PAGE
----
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Whose Hall of Fame Chances Will Be Hurt Most by Shortened 2020 Season?

What does a short season mean to the players who have their sights set on Cooperstown? Will the 100 missed games have an impact on a candidate? Will someone miss out on 3,000 hits or 500 home runs because of the shortened season? Will someone who is sitting out the season miss that window to forge a case for the Hall of Fame?
QUOTED ........................................................

“There’s nothing I like better than hitting a ball hard, clean and hard. The feel and the sound of it . . . it’s just beautiful. I love putting on that tapered uniform and going out there in front of people.”
— Reggie Jackson

What Is The Mendoza Line?

How did one player become the measuring stick for offensive futility?


Between 1900 and 1972, baseball had smooth, kissable cheeks. There was an unwritten rule against facial hair, and only two players violated that edict. One was Stanley “Frenchy” Bordagaray, a colorful outfielder who showed up at spring training in 1936 with a pencil-thin mustache he’d grown in the off-season for a movie role. His manager, Casey Stengel, thought it was so cute that he never ordered Bardagaray to shave it off.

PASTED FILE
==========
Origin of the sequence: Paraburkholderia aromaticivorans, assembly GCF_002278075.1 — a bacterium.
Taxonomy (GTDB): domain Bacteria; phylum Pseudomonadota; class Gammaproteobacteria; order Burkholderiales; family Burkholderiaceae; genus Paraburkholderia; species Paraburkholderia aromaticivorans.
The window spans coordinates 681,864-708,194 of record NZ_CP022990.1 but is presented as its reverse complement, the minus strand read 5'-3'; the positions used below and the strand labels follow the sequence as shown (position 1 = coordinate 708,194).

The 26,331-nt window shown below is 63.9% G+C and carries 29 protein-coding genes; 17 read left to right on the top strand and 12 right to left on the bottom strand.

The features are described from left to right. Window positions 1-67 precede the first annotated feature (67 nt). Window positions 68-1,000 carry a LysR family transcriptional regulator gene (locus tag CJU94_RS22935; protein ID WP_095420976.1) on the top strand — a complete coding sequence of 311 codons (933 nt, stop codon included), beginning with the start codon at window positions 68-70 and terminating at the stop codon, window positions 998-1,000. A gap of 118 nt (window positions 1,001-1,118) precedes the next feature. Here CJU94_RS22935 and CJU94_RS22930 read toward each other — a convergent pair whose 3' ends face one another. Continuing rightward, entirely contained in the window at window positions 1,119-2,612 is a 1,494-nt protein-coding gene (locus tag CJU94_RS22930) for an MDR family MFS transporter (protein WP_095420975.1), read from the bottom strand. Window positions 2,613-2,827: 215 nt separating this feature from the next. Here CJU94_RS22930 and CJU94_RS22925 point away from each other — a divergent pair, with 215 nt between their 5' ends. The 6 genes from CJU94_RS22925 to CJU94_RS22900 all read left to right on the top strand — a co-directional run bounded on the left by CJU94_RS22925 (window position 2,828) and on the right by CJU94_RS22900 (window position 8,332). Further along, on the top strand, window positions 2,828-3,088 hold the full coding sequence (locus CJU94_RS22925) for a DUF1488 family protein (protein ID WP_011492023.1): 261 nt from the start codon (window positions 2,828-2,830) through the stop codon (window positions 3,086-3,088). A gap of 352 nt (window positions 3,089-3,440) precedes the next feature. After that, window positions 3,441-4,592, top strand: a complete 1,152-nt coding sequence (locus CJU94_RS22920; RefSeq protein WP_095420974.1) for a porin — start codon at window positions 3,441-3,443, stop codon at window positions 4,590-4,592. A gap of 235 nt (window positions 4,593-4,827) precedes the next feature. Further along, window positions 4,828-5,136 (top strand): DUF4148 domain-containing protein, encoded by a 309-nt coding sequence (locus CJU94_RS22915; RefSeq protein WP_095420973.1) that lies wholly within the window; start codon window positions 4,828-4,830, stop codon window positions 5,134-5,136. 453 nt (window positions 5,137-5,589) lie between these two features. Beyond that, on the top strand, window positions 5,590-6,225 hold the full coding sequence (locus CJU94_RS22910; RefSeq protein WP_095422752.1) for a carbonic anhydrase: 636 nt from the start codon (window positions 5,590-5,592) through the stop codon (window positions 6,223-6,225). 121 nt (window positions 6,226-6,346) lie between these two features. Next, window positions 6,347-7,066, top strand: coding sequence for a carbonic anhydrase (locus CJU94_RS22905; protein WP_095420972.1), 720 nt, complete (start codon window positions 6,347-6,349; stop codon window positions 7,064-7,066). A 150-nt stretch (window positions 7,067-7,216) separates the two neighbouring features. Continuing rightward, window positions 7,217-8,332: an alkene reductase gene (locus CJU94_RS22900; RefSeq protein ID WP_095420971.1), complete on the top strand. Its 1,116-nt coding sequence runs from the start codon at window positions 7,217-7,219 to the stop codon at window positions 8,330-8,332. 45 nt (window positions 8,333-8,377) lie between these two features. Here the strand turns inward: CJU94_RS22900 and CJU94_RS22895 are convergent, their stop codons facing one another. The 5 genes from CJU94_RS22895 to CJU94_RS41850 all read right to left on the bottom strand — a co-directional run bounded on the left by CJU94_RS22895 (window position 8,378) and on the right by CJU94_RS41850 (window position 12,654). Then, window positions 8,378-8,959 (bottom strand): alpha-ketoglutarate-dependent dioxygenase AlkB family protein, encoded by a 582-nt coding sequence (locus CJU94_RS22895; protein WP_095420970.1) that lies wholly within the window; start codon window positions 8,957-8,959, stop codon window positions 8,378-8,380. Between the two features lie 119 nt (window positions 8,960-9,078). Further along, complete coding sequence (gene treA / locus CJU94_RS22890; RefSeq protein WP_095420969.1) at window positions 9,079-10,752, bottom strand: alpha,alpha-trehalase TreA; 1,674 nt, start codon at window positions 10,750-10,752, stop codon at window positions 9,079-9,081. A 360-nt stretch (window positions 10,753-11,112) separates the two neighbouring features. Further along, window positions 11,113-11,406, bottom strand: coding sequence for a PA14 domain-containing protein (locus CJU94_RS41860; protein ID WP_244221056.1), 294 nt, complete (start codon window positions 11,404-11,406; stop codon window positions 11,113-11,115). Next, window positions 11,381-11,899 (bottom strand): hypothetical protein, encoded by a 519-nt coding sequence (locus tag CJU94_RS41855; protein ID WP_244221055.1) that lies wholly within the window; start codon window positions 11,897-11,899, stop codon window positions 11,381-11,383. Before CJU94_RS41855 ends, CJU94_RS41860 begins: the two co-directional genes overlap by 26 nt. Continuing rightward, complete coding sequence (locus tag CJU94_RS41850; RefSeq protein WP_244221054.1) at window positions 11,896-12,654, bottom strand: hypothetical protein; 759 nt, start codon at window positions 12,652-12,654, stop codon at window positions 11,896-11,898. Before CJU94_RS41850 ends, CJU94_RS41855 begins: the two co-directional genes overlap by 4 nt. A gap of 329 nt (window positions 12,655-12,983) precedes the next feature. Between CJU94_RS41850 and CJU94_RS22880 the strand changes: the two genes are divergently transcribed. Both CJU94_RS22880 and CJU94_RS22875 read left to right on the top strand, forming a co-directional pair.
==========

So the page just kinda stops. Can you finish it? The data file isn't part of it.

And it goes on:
The other player who ignored convention was Wally Schang, who wore a thick mustache in 1914 when he was playing for the Philadelphia Athletics. The 24-year old catcher apparently didn’t get any flak over his “soup strainer” and the A’s won the pennant that year. It was 58 years until Reggie Jackson reported to spring camp in 1972 with a mustache. Reggie later proceeded to grow a beard and several teammates grew facial hair too, after team owner Charlie Finley offered bonuses for doing so. In October, the A’s played the clean-shaven Reds in a World Series that was called “The Hairs Versus The Squares.” Wally would have pulled for the A’s, for sure. 

Schang played at a time when managers preferred a two-catcher rotation. Catchers before 1925 were held to about 110-115 games per year regardless of how good they were. People thought the position was too demanding. That’s unfortunate, because Schang was durable and still a valuable ballplayer into his late 30s. A switch-hitter, he was productive from both sides of the plate and his .392 career on-base percentage ranks second to Mickey Cochrane among catchers.
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